Four Lights Tiny House Company



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tall tales and tiny fictions

It makes sense that, as more information gets published about small houses,  more misinformation is bound to surface too. Most of the stories out there are as harmless as they are entertaining. So far as I can tell, it’s not true that the typical tiny house can be built for less than the cost of a single tank of gas; nor is it, apparently, true that some of these places can be heated for a whole week by a single human fart.

1920's House on Wheels
1920's House on wheels.

One of the most widely-disseminated stories out there also happens to be one of the most misleading. It proclaims that the very first little home was mounted on a trailer in 2001, and that, in that moment, a housing revolution was born. The house, we are told, was named, “Tumbleweed”! While I might, otherwise, be happy to endorse such a widely-accepted portrayal of the house I built in 1999 (not 2001) as the sole genesis for a revolution, I should really set the record straight on this one, if only for the sake of due credit.

This short fiction readily dismisses the enormous contributions of all the tiny house pioneers who inspired me and my contemporaries. It’s unlikely that I would have ever built Tumbleweed if it hadn’t been for the hundreds of little houses on wheels I’d visited and seen in inspiring picture books, like Les Walker’s Tiny Houses, Jane Lidz’s Rolling Homes and Lloyd Kahn’s Shelter. Essays on the subject of vernacular design and housing rights, like those of Henry Thoreau, Stuart Brand and Witold Rybczynski directly inspired the little manifesto I wrote to accompany my house.

Rolling HomesImages from the book Rolling Homes by Jane Lidz.

Credit where credit is due

My wee home and the equally diminutive essay denouncing America’s prohibitions on small-scale housing are just part of the catalyst that brought some much-needed attention to some big problems with U.S. housing at the turn of the century. Sarah Susanka’s Not So Big House book of 1998 also played more than a small role in raising awareness at that pivotal time, as did the example of folks like Greg Johnson and Dee Williams.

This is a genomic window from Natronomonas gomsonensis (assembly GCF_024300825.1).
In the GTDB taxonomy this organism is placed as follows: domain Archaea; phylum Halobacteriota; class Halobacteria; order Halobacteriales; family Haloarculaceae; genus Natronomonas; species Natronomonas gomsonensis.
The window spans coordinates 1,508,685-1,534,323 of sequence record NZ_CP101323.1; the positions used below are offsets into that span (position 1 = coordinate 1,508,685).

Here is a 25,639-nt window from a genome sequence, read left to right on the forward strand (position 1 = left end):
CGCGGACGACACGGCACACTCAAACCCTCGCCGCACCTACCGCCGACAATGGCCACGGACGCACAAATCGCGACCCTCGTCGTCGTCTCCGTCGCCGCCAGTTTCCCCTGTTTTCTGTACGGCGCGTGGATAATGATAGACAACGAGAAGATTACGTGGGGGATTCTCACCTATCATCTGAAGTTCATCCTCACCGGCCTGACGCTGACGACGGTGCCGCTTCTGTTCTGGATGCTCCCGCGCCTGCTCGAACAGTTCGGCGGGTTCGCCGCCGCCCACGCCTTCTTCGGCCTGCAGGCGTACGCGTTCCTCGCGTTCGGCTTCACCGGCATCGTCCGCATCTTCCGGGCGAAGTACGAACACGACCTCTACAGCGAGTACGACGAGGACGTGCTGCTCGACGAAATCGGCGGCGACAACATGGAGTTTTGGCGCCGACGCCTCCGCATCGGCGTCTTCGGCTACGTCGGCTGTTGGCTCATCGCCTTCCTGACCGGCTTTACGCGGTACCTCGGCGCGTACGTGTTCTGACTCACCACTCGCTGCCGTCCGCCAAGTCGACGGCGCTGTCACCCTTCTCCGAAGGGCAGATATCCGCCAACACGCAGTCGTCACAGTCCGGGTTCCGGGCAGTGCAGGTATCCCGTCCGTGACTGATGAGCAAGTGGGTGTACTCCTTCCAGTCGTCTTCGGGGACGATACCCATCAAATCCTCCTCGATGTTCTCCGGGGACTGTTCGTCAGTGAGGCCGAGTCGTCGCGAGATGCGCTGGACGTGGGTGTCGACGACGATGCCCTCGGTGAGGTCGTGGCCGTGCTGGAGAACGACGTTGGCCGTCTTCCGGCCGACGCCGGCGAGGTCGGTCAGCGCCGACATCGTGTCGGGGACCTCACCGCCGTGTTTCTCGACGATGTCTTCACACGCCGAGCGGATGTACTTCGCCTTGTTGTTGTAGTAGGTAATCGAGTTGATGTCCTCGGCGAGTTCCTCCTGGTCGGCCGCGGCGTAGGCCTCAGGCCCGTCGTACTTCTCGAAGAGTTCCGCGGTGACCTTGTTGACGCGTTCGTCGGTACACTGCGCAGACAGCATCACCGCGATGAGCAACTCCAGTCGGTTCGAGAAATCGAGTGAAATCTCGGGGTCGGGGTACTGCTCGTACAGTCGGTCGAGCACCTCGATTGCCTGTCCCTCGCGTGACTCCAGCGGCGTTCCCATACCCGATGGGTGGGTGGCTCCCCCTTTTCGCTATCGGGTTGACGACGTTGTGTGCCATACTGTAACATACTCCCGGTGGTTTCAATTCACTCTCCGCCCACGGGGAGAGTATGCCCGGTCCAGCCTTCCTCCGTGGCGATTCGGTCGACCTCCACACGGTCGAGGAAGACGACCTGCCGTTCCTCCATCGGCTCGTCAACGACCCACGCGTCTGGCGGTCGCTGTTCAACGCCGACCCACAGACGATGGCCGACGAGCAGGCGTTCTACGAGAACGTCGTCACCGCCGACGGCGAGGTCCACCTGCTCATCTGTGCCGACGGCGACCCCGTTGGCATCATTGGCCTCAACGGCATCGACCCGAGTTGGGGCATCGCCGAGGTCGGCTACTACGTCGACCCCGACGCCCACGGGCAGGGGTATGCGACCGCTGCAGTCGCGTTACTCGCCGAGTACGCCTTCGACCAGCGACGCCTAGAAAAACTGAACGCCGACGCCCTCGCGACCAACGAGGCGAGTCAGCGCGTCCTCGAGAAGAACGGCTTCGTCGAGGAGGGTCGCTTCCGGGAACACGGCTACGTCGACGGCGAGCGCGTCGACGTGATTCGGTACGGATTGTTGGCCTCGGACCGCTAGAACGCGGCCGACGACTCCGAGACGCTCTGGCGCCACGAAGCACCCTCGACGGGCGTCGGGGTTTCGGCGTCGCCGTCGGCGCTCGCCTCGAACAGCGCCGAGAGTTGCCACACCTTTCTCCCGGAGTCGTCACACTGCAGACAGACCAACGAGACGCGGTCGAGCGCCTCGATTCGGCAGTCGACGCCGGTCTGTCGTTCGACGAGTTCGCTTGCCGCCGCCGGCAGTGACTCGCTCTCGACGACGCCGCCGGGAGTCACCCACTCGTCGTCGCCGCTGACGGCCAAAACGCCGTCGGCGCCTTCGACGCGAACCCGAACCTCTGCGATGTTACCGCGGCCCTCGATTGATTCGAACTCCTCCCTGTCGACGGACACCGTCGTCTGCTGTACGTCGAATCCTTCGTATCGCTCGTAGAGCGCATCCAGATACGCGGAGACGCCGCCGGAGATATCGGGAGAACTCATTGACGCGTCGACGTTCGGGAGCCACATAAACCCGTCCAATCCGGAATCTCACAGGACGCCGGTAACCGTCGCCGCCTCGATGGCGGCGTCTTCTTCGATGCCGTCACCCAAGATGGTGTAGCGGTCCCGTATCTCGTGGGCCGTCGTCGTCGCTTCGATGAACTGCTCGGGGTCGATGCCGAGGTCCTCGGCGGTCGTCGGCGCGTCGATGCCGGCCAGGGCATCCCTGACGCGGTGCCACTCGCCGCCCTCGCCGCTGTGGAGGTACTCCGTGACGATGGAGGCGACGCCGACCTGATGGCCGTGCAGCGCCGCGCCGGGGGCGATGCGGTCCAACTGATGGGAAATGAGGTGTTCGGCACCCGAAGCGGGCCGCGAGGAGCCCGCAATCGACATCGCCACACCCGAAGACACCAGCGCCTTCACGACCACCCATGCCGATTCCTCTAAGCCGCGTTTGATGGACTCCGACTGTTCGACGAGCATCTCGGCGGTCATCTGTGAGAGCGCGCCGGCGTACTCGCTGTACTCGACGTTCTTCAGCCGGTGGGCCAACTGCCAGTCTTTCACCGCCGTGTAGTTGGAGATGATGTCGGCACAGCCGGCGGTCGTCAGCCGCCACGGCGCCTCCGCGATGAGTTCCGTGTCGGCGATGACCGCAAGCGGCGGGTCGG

While credit for this, so called, revolution can’t be assigned to just one person or house, there is one influence that seems to have held particular sway. The prohibition on small houses, itself, has probably done more to shape this movement and the houses most associated with it than anything else.  Loopholes in our antiquated laws that allow many of us to live as simply as we please only if we build our homes on wheels or as very small “sheds” or outside the laws entirely are what drove many of us to pursue such alternative means in the first place.  

The seeds of a tiny revolution

Gypsy Wagon
A Gyspy Wagon (origin unknown).

There’s no fruit without seed, and visa-versa. I think the broad interest in little houses is very rooted  in our inherent drive toward efficient design and deliberate living (with some misdirected excursions into conspicuous consumption along the way).  It’s found in pre-code, pre-resale-value-over-use-value structures in this country and anywhere where necessity (Nature’s law) is allowed to determine the shape of our built environment. I’m as honored as anyone to be a part of this tradition, and I owe a debt of gratitude to all the folks who’ve truly planted the seeds of a housing revolution.

 

Jay Shafer

 

 

Posted by Jay Shafer — August 23, 2013

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